Carmakers’ plan to cut road transport emissions washes their hands of responsibility and ignores cost effective vehicle standards that will lower fuel bills for drivers, create jobs and lower oil imports. The need for vehicles CO2 targets is the key conclusion of a new study from the ICCT, the group which tipped off the US EPA about Volkswagen’s cheating last year. The study finds early introduction of standards for trucks and stringent new targets for cars and vans would alone result in CO2 savings of 17.4% on 2005 levels by 2030, making a sizable contribution to meeting EU targets to reduce emissions in non-ETS sectors.
Carmakers must be forced to come clean after three new defeat devices were identified by analyses of three government investigations into the Dieselgate car emissions scandal, green group Transport & Environment (T&E) has said. Citing testing exemptions, most carmakers switch off their emissions control systems in everyday driving and weather conditions such as temperatures below 17°C.
The NGVA claims that natural and biogas are the only viable routes to clean up road vehicles, especially trucks. Even if we would ignore the issue of methane leakage – and that is not a good idea – the potential for natural gas remains limited.
The future Renewable Energy Directive should actively promote the electrification of transport. This is the key message from the Platform for Electro Mobility in its response to the public consultation on a new Renewable Energy Directive (RED).
Today’s claim by Shell and carmakers that current climate policies virtually complete the job of tackling transport emissions is wishful thinking, an analysis by green transport group Transport & Environment shows. The Auto Fuel Coalition of carmakers, oil companies and biofuels producers published a 2030 CO2 estimate of the effect of existing climate policies that is 20% below the European Commission’s own reference scenario.
The official new car CO2 figures for 2016 published today by the European Environment Agency are worthless and the claimed savings hot air, green transport group Transport & Environment (T&E) has said. The testing system is utterly discredited and the claimed fall in emissions is largely achieved through manufacturers manipulating the outdated tests. In 2015 new passenger cars emitted on average 119.6 grammes (g) of carbon dioxide (CO2) per kilometre – 3% lower than in the previous year. The reality on our roads is that the efficiency of new cars has been largely unchanged for four years.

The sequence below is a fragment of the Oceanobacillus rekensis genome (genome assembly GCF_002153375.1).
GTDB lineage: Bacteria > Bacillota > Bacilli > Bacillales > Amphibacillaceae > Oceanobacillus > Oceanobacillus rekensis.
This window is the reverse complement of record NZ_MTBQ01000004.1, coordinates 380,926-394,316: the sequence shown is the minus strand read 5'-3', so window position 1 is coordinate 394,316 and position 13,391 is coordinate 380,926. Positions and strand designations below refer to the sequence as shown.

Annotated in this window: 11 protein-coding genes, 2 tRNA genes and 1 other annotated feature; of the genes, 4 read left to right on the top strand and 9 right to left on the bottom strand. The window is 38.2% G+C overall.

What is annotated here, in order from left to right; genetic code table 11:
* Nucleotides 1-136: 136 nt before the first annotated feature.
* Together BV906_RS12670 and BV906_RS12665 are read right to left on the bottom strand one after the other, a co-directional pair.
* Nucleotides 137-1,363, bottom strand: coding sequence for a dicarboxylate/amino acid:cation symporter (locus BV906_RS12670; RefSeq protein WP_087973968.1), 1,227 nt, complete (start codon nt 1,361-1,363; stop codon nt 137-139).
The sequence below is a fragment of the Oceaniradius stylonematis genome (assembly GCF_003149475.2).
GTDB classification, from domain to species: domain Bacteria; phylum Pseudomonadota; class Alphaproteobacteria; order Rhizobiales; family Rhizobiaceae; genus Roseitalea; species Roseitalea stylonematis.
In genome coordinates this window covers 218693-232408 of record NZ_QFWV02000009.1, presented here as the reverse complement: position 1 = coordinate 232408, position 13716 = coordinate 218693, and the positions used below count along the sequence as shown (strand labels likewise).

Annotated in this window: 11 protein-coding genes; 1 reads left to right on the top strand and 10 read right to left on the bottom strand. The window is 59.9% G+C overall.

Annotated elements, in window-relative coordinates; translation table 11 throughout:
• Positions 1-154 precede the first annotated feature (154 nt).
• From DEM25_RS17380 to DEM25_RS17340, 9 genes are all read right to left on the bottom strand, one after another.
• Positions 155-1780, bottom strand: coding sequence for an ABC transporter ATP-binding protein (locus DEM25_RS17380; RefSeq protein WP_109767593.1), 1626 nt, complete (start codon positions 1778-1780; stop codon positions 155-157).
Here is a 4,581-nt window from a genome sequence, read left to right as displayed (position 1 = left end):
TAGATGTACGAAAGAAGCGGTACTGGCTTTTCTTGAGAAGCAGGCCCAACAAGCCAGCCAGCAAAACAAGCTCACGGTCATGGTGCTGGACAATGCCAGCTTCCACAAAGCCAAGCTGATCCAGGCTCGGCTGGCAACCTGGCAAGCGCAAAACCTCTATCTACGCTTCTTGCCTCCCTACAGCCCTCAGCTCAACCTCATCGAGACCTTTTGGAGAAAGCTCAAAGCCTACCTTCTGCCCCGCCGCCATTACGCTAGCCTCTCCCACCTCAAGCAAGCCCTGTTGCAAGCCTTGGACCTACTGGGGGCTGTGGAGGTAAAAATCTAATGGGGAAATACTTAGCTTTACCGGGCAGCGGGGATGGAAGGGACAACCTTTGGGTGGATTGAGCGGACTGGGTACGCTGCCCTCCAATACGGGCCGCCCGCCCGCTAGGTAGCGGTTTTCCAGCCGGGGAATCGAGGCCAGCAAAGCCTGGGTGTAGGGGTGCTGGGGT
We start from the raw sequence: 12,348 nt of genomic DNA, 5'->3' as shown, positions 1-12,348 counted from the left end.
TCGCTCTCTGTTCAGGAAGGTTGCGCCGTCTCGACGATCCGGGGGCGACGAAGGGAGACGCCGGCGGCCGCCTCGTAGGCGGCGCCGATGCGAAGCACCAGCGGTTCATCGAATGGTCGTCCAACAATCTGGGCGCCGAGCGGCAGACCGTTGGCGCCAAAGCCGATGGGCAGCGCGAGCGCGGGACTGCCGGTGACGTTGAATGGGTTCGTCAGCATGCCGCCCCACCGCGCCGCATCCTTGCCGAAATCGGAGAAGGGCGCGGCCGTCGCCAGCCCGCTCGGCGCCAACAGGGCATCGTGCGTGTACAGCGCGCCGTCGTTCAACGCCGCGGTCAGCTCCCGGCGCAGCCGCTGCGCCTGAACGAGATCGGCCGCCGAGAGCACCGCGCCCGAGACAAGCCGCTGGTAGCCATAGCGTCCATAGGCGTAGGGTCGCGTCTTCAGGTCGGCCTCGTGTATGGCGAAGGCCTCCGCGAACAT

Increasing the use of natural gas in cars and trucks would be largely ineffective in reducing greenhouse gas (GHG) emissions and air pollution, a new independent study finds. There are no GHG savings in shifting from diesel cars and trucks to compressed or liquefied natural gas (LNG) cars and trucks, while petrol-hybrid, electric and hydrogen cars deliver much greater climate benefits, the study for sustainable transport group Transport & Environment says.
A l’occasion du Salon de Genève 2016, PSA Peugeot Citroën tient ses engagements de transparence vis-à-vis de ses clients en publiant les premiers résultats de consommation en usage réel de trois de ses modèles. Cette initiative est une première mondiale dans l’industrie automobile. Ces résultats sont issus du protocole d’essais défini avec les ONG Transport & Environment (T&E) et France Nature Environnement (FNE), audités par Bureau Veritas. Ce protocole fiable confirme la consommation en usage réel des clients PSA, ainsi que les résultats de la base de données indépendantes d’enquêtes clientèles.
PSA Peugeot Citroën is fulfilling its transparency commitments to customers. In connection with the 2016 Geneva International Motor Show, it is releasing the initial results on real-world fuel consumption for three models. This initiative is a world first in the automotive industry .The results come from a test procedure established with two non-governmental organizations, Transport & Environment (T&E) and France Nature Environment (FNE), and are audited by Bureau Veritas. This protocol confirms the real-world fuel consumption of PSA customers, as well as the results of the independent data bases.
European automakers’ leaked plans to cut carbon emissions of cars and trucks are an attempt to wash manufacturers’ hands of any responsibility for reducing their climate impact, sustainable transport group Transport & Environment (T&E) has said.